You May Find Useful…

In the process of overbuilding my behemoth business card widget, I put together or otherwise acquired a few well-generalized microlibraries that are now up on GitHub. You may find them useful!


If you fat-finger git stats or git comimt, it declines to execute, as you’d expect, but it also kindly suggests some commands that it thinks you might have meant. I wanted a similar effect for my project’s client-side 404 page, so I hit Google. Google led me to Wikipedia, and I settled on Levenshtein Distance, which came with an example implementation in C. I translated it into JavaScript; then I did what I do with cores of impenetrable code that I never want to think about again: I wrapped it in a friendly API.

didYouMean.js is the product, and it makes it incredibly easy to compare a string to a list of strings. There are a bunch of hot-swappable options – a couple flavors of threshold, and a “good enough quit early” flag – and it will happily attach itself to window or to module.exports as available.


Whenever I venture out from within SproutCore’s thick, KVO-happy walls, the first thing I do is figure out how to keep disparate layers (ergo objects) in sync and active without having to know about each other. I was part of a VB.NET shop in a previous life, where it was custom class events; in node, everything is an EventEmitter; and of course it’s bindings in Cocoa, where SproutCore got the idea from in the first place.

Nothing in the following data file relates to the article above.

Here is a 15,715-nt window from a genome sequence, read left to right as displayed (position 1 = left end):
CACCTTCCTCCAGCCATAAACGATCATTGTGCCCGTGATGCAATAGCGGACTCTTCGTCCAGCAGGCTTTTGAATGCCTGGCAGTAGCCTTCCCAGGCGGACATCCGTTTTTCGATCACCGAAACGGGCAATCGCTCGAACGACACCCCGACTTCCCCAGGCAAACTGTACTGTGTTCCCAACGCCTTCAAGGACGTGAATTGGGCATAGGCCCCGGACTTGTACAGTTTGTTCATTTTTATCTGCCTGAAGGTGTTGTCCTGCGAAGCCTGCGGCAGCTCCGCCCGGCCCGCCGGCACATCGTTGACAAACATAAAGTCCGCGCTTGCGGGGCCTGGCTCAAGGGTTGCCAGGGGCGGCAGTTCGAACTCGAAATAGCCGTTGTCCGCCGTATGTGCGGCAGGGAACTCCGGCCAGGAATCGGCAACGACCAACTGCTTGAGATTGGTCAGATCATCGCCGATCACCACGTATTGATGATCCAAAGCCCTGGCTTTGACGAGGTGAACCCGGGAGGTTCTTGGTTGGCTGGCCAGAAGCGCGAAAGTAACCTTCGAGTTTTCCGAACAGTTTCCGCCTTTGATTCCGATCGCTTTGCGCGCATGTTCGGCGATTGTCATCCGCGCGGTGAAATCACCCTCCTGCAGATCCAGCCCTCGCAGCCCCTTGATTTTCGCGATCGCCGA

For my project, I decided to go raw, no frameworks, no nothin’, but it turns out I can’t live without this one piece. Google this time directed me to Google, whose Maps API includes something called MVCObject, and to this project, a standalone implementation. Credit goes to two silent email addresses named “John” and “Mark”, @ an apparently dead website; they’ve apparently abandoned the project, so I’ve moved it to GitHub, added some examples to the README, and softened its habit of throwing cranky errors in otherwise-safe situations. When even Angular is too much, MVCObject.js is your framework-free framework!™


This is a simple jQuery plugin to provide JavaScript hooks for your responsive designs, for those times when media queries don’t quite cut it. It monitors window size with a single observer, and triggers your callback whenever it crosses the height, width or aspect ratio thresholds you set. If you’re on a platform that doesn’t support media queries, you can also hook it up to apply classes to selected elements instead of triggering a callback.